On 15 February 2013, around 30 million people gathered to bathe in the holy Ganges River in Allahabad, India.
It was the most auspicious day, Mauni Amavasya Snan, of the 2013 festival the Kumbh Mela.
There Are 4 Versions Of The Kumbh Mela
The mela takes place once every 3 years at one of 4 places – Allahabad, Haridwar, Ujjain and Nashik. This means that in each place it is once every 12 years.
There are 4 different versions of the Kumbh mela as well, with different time scales:
- Kumbh Mela – held at all places
- Ardha Kumbh Mela – once every 6 years, at Haridwar and Allahabad
- Purna Kumbh Mela – once every 6 years at Allahabad and Chhatardam
- Maha Kumbh Mela – once every 144 years, in Allahabad only
The 2013 mela was a Maha Kumbh Mela, the only one we will witness in our lifetime and for the next couple of generations.
Kumbh Mela Attendance
The mela has been growing in popularity exponentially.
Some records suggest that in 1892, around 400,000 people attended the whole mela.
In recent times, 40 million are believed to have visited in 2001 over the mela’s 55 days. In 2007 the attendance was estimated at around 70 million people.
The 2013 version of the festival, the Maha Kumbh Mela in Allahabad is thought to have attracted over 100 million people!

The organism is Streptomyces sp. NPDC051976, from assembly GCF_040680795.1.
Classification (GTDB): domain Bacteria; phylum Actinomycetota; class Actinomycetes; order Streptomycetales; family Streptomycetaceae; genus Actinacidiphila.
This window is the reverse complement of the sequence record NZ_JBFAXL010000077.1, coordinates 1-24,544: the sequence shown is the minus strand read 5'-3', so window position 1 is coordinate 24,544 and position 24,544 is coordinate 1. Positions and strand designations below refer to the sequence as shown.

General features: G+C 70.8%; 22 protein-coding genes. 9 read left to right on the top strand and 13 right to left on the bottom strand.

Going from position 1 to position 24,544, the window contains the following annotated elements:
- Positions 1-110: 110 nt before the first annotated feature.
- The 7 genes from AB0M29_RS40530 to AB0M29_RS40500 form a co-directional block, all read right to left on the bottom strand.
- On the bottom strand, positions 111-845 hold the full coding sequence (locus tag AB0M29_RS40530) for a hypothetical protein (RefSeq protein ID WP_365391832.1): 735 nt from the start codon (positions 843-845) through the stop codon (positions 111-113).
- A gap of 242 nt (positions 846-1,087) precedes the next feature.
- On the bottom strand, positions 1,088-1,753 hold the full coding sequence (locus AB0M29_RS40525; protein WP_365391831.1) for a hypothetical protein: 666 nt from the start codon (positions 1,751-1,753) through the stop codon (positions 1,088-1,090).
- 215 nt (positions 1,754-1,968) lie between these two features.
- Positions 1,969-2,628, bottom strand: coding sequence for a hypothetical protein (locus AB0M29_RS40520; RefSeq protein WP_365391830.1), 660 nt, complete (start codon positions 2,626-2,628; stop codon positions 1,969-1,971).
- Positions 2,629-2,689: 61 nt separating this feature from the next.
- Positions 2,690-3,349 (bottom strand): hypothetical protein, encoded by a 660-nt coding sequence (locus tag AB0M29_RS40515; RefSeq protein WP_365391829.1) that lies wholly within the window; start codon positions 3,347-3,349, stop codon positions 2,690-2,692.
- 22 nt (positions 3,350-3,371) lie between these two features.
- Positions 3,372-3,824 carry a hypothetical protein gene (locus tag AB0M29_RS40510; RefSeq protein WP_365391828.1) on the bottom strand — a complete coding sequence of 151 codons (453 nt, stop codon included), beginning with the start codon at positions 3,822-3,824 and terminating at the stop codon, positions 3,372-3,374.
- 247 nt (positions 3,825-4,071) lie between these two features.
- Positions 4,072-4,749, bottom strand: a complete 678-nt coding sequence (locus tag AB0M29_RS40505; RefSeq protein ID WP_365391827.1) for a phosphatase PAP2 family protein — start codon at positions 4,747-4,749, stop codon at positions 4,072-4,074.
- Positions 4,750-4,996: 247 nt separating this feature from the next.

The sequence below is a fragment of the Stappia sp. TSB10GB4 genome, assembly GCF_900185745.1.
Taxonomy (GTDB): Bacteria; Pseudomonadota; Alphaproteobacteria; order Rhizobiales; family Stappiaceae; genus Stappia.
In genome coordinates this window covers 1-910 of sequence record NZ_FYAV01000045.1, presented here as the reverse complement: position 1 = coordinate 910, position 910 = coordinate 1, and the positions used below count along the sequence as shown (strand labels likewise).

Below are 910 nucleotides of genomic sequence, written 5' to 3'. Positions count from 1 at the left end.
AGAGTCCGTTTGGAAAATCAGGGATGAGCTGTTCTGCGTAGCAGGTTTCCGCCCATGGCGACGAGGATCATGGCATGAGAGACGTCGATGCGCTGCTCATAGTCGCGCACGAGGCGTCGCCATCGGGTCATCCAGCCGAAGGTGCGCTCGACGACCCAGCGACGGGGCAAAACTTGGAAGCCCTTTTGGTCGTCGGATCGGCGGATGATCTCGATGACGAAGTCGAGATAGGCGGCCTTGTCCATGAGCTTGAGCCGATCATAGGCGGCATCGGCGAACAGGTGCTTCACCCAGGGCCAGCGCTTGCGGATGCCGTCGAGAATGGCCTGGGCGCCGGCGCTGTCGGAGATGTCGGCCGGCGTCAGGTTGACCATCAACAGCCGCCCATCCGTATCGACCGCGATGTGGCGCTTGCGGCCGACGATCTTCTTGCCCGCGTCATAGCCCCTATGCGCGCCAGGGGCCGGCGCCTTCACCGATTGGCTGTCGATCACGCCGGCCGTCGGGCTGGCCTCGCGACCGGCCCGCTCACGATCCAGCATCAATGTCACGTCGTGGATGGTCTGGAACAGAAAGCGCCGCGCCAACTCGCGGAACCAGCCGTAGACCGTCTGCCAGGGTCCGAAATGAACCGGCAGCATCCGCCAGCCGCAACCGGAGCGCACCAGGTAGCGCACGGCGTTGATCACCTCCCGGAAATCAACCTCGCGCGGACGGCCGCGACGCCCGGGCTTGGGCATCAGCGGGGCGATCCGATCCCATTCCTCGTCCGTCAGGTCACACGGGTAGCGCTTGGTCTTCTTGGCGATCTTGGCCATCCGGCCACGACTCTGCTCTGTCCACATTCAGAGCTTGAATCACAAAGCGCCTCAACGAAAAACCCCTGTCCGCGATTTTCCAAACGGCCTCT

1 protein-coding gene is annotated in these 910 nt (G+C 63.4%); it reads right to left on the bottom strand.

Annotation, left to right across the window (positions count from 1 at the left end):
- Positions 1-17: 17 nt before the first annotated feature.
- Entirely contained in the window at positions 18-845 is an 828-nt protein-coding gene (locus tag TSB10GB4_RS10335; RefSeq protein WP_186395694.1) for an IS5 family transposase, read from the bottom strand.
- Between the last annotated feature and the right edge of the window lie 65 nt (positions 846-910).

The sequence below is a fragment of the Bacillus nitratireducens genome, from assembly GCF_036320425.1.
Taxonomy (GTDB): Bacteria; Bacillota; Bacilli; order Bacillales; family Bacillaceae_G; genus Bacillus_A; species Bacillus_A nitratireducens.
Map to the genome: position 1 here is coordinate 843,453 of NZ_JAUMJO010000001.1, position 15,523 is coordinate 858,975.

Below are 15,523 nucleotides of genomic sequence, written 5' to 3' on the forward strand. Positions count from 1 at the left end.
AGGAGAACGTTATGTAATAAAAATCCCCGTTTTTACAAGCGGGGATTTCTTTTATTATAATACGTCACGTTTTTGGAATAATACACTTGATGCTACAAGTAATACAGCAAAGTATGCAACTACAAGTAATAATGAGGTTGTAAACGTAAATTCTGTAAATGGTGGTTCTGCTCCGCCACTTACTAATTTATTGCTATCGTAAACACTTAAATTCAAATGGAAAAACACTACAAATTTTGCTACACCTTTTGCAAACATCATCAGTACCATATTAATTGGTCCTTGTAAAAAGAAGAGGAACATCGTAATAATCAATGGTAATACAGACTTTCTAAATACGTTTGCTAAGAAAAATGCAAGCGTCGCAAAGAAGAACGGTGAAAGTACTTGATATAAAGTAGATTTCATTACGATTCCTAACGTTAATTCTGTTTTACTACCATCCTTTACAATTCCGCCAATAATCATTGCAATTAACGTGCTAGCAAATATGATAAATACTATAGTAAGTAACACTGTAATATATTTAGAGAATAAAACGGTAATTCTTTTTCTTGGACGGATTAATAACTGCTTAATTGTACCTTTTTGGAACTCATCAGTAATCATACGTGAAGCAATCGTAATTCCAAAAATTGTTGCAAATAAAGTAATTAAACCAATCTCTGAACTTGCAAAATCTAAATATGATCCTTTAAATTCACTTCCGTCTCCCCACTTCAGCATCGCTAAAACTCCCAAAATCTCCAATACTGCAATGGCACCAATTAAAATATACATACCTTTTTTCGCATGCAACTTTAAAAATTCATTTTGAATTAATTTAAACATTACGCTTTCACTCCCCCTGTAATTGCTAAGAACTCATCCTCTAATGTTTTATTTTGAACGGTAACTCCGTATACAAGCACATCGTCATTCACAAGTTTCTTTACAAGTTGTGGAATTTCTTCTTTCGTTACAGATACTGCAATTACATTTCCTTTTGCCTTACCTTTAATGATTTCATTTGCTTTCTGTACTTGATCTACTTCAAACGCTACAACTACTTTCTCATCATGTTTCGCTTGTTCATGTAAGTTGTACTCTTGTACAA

Significance Of Kumbh Mela
The Kumbh Mela is believed to be the most sacred Hindu pilgrimage of all, and that is why it attracts millions upon millions of pilgrims, including holy men, devotees and many foreigners also join in. Usually extra rail and air services are required to manage the sheer volume of people in attendance.
The main bathing day, which is usually the busiest day of the festival, is called Mauni Amavasya Snan.
Why Is Kumbh Mela Celebrated
According to Sharrell Cook from About.com, the Kumbh Mela is primarily celebrated to mark Samudra Manthan, the churning of the oceans.
Kumbh means pot or pitcher. Mela means festival or fair. Hence, the Kumbh Mela means festival of the pot. It specifically relates to the pot of nectar in Hindu mythology.
Legend has it that the gods once lost their strength. In order to regain it, they agreed with the demons to churn the primordial ocean of milk for amrit (the nectar of immortality). This was to be shared equally between them. However, a fight broke out, which went on for 12 human years. During the battle, the celestial bird, Garuda, flew away with the Kumbh that held the nectar. Drops of nectar are believed to have fallen in the places that the Kumbh Mela is now held — Prayag (Allahabad), Haridwar, Nashik, and Ujjain.